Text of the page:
Because the markets are my main hobby, in my off-blog life as a civilian I often wind up talking to people about stocks, investments, and energy. And although the concept of 'peak oil' has now gotten fairly widespread coverage, I still find many people aren't familiar with the concept. I'm not going to try to explain it in this post [I believe the most easily read book that explains the concept well is 'Hubbert's Peak: The Impending World Oil Shortage' by Kenneth Deffeyes].
In terms specifically of investments, many of the people I talk to also seem to be carrying a lot of cash (an outgrowth of their bad experiences in the bear market of 2000-2002). When I bring up the topic of how much energy people have in their portfolios, most don't know, or assume they have an average range (probably a reasonable assumption). Sometimes I get around to suggesting an energy stock or two that people might want to take a look at, and the usual reaction is fairly unenthusiastic. Energy just does not seem very sexy to most folks, I guess, certainly not as sexy as a nice tech play. Some people also say basically, "I just don't have the money, and don't want to sell what I have to make room."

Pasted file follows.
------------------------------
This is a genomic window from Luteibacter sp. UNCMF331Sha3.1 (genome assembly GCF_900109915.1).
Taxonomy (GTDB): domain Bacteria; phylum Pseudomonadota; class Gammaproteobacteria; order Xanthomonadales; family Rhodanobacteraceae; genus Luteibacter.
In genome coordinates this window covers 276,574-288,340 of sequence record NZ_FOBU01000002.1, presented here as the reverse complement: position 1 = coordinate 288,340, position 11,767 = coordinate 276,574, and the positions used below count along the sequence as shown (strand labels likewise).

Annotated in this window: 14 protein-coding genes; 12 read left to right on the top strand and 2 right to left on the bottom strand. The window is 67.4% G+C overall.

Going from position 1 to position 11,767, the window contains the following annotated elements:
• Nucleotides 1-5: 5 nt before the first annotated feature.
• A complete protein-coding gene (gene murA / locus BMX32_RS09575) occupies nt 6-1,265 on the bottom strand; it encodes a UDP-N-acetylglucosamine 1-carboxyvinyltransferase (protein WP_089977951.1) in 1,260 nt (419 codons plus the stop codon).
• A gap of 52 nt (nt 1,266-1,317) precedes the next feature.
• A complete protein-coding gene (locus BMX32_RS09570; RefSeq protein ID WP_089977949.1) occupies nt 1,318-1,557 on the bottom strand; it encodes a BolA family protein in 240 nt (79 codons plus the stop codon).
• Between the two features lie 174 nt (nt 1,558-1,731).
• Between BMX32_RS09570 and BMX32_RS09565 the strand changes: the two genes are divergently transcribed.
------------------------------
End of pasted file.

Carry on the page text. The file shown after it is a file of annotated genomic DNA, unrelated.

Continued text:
Ok, understood, but given the world that we have today, with questions about long term energy supplies (both in terms of location and quantity), emerging markets and their demands on commodities, inflation, and a potentially declining dollar, I think most people should try to be gaining exposure to energy over time.
So here is my answer to this:
I believe an appealing way to gain additional exposure to energy in an inexpensive, low risk way is to use the Automatic Asset Builder program (essentially a dollar cost averaging program - invest a fixed amount every month to buy more on dips, less on spikes) at T. Rowe Price into their New Era Fund, which can be funded with as little as $50 a month. The New Era fund is focused around natural resources and has a healthy serving of energy. The manager (Charles Ober) amusingly is not a peak oil believer, nonetheless, his fund charter forces him to stay heavily invested in natural resources. The fund has returned about 30% per year over the past 3 years, so it's done a reasonable job of capturing the upside. If you take the time to read the article below, you'll learn also Mr. Ober is a believer in wind energy and is making investments in the sector.
Kiplinger.com: Oil Boom Runs Out of Gas.
T. Rowe Price: New Era Fund